Academic journal article Communication Disorders Quarterly

Implications of the Personal Perceptions of Incarcerated Adolescents concerning Their Own Communicative Competence

Academic journal article Communication Disorders Quarterly

Implications of the Personal Perceptions of Incarcerated Adolescents concerning Their Own Communicative Competence

Article excerpt

This article examines the views of incarcerated and nonincarcerated female adolescents about their performance in and knowledge of communication. Forty-six participants, who ranged in age from 15 to 17 years and were of similar socioeconomic status, were surveyed on two 20-item questionnaires about pragmatic practices that govern conversational interactions. Overall, the results indicated similar findings for the two groups on pragmatic practices. The views of the incarcerated teenagers suggested they did not perceive themselves as having problems with their own performance concerning conversational behaviors. No statistically significant differences between the groups were found on knowledge of the rules governing conversational practices according to societal dictates. Implications for dynamic assessment and intervention are discussed, and service delivery models, metapragmatics, and the role of communication are addressed. In addition, topics in which incarcerated adolescents choose to engage are discussed for the purpose of planning intervention programs.

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The United States has a higher juvenile crime rate than any other industrialized nation (Nelson, 1987; Schubert & Gates, 1990). Although Federal Bureau of Investigation statistics suggest that youth crime in the United States peaked in the mid 1970s, Sautter (1995) acknowledged that the seriousness of the crimes committed by young people increased as the number committing crimes decreased. Sautter noted that compared to individuals over the age of 20, teenagers and young people are more than two and one-half times more likely to be involved in a violent crime.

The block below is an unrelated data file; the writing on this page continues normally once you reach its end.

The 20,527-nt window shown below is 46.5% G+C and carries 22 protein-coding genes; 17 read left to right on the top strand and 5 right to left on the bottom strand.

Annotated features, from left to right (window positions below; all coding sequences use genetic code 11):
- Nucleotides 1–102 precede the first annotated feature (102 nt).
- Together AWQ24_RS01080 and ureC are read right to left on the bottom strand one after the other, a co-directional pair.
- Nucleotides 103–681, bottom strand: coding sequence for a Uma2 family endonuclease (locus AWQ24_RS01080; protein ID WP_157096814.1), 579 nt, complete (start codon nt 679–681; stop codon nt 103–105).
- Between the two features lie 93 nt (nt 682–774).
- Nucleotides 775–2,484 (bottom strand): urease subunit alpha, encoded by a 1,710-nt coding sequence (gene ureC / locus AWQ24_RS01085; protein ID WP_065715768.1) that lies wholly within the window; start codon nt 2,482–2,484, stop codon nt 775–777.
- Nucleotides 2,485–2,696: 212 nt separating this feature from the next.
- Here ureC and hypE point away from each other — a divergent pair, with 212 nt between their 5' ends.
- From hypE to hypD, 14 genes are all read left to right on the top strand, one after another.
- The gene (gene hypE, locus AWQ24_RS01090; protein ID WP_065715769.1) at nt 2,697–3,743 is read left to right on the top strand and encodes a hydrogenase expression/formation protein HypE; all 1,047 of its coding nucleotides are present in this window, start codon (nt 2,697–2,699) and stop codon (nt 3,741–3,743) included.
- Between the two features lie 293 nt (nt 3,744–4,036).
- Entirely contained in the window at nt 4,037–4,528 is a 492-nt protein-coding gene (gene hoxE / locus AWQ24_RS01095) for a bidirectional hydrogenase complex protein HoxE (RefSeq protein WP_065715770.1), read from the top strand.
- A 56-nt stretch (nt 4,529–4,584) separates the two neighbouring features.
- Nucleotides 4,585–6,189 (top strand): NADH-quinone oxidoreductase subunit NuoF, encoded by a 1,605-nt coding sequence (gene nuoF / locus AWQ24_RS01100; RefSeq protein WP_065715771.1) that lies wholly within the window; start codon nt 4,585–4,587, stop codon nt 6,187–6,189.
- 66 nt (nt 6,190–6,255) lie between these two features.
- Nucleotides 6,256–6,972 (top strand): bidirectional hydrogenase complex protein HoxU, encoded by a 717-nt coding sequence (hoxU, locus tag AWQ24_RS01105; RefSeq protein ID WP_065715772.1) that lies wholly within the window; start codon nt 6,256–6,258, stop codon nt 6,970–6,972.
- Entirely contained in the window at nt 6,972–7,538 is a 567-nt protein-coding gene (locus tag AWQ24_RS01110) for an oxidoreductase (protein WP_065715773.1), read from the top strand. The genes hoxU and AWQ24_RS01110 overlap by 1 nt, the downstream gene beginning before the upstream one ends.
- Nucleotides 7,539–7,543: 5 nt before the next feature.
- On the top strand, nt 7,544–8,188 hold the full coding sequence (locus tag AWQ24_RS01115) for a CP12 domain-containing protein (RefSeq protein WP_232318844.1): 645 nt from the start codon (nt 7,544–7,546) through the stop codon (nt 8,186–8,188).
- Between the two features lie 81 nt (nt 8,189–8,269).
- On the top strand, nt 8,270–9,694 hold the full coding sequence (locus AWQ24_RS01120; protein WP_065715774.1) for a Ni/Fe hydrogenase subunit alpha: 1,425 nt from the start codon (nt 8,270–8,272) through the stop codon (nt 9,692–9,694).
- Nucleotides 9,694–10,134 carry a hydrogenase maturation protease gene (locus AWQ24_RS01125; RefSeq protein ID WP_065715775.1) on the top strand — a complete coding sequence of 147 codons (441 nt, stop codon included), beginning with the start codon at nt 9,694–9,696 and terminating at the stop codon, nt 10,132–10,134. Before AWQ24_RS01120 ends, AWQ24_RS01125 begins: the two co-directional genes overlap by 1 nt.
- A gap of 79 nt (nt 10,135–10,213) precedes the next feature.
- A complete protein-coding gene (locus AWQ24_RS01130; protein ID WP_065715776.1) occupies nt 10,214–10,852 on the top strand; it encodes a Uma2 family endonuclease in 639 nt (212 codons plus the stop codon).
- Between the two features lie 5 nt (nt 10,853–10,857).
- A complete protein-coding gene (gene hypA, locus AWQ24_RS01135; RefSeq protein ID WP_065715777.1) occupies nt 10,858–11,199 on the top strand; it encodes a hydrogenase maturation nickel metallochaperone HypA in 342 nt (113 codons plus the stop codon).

Crimes, violence, and educational challenges are an increasing concern for school personnel (Sautter, 1995). Gottfredson (2001) cited a National Crime Victimization Survey reporting that the severity of crimes in the schools is proportionate to street crimes. Crimes such as these have implications for educators because of the challenges professionals must confront in planning programs for students involved in violence. Although professionals recognize that juvenile delinquency and crime represent a maze of factors when planning for educational needs, educators tend to overlook how communication problems affect delinquency, and these students may not receive the language services they need (Sanger, Moore-Brown, Magnuson, & Svoboda, 2001).

In support of researchers who have pointed out the interrelationships among communication, academic performance, behavior, and social adjustment (see Benner, Nelson, & Epstein, 2000; Donahue, Hartas, & Cole, 1999; Gallagher, 1999; Giddian, 1991; Ishii-Jordan & Maag, 1999), more research is needed on the role of communication in violence. Prior studies on children with communication problems have described the prevalence and types of communication patterns and skills, but little is known about how students perceive their conversational interaction skills. This study explores the perceptions of youth about their communication behaviors.

As early as 1969, the frequent occurrence of communication problems among the delinquent population was reported. Incidence figures, primarily for boys, have ranged from 14% to 84% (Cozad & Rousey, 1966; Davis, Sanger, & Morris-Friehe, 1991; Falconer & Cochran, 1989; Taylor, 1969). Two recent studies conducted on girls indicated that 30 of 145 (20.7%) incarcerated teenage girls were potential candidates for language services (Sanger, Creswell, Dworak, & Schultz, 2000; Sanger, Moore-Brown, Rezac, Montgomery, & Keller, 2003). Quantitative and qualitative findings indicated that many of the girls with language problems were unable to express synonyms for words such as "fatigued," "crucial," or "justify." Participants had trouble explaining why a name such as "Turf Builder" was a good descriptor for a product. They also were unable to define terms for words such as "verify" and could not explain the meaning of phrases such as "no vacancy. …

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